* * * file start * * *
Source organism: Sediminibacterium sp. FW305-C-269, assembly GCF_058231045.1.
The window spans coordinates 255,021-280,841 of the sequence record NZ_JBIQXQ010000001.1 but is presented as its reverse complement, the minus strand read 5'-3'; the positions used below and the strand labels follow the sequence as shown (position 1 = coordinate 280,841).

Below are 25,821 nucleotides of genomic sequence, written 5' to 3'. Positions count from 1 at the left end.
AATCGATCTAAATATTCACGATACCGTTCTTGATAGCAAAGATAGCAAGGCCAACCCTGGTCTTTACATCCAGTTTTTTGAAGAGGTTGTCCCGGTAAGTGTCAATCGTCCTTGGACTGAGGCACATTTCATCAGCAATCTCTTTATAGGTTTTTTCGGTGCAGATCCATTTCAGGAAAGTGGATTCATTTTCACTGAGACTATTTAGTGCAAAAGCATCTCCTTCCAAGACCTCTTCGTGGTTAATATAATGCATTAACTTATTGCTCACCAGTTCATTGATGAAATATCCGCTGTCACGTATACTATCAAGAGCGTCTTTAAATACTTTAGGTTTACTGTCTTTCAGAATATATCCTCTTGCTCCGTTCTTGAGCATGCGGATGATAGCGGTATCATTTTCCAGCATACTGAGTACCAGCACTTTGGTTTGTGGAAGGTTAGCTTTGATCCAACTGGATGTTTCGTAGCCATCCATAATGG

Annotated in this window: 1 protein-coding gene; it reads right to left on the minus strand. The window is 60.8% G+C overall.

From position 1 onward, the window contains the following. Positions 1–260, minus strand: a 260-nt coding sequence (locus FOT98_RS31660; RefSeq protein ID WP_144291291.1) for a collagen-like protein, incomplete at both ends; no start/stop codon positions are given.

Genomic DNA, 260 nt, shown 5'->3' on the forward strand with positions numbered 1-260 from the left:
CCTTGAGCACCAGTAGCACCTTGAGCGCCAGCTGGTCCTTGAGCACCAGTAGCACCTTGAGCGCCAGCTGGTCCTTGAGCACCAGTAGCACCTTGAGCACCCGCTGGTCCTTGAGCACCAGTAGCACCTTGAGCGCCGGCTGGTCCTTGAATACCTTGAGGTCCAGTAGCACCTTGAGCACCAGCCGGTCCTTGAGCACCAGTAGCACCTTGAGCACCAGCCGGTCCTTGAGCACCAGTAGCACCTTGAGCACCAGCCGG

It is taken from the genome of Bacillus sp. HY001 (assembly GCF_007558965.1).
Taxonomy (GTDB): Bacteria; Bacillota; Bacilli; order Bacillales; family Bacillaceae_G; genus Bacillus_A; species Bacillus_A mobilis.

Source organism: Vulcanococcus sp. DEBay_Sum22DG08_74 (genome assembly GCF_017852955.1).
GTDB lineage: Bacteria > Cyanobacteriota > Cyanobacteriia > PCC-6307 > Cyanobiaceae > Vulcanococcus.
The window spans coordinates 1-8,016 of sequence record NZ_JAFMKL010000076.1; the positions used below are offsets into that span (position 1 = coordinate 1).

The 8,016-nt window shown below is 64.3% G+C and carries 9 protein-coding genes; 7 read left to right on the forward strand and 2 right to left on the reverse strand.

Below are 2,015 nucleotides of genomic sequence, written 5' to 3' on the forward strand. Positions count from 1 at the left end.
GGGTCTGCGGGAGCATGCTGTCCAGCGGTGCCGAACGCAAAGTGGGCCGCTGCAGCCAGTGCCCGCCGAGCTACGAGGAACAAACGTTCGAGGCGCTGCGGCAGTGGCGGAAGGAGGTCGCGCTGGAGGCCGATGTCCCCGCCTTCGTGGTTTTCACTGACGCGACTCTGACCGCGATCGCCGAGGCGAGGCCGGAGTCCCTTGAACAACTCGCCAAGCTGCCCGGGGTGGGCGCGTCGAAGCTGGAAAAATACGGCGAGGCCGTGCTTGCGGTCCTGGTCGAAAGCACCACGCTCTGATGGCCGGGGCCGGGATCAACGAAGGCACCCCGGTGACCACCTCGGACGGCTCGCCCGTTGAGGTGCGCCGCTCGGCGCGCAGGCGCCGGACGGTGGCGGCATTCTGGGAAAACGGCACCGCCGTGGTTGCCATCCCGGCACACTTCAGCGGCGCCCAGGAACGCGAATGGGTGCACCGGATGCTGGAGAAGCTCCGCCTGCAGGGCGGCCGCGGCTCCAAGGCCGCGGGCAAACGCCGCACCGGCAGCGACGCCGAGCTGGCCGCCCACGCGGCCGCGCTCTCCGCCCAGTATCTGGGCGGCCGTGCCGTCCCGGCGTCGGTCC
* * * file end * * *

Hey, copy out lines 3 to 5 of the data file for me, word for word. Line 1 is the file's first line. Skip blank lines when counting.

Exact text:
Below are 25,821 nucleotides of genomic sequence, written 5' to 3'. Positions count from 1 at the left end.
AATCGATCTAAATATTCACGATACCGTTCTTGATAGCAAAGATAGCAAGGCCAACCCTGGTCTTTACATCCAGTTTTTTGAAGAGGTTGTCCCGGTAAGTGTCAATCGTCCTTGGACTGAGGCACATTTCATCAGCAATCTCTTTATAGGTTTTTTCGGTGCAGATCCATTTCAGGAAAGTGGATTCATTTTCACTGAGACTATTTAGTGCAAAAGCATCTCCTTCCAAGACCTCTTCGTGGTTAATATAATGCATTAACTTATTGCTCACCAGTTCATTGATGAAATATCCGCTGTCACGTATACTATCAAGAGCGTCTTTAAATACTTTAGGTTTACTGTCTTTCAGAATATATCCTCTTGCTCCGTTCTTGAGCATGCGGATGATAGCGGTATCATTTTCCAGCATACTGAGTACCAGCACTTTGGTTTGTGGAAGGTTAGCTTTGATCCAACTGGATGTTTCGTAGCCATCCATAATGG

Annotated in this window: 1 protein-coding gene; it reads right to left on the minus strand. The window is 60.8% G+C overall.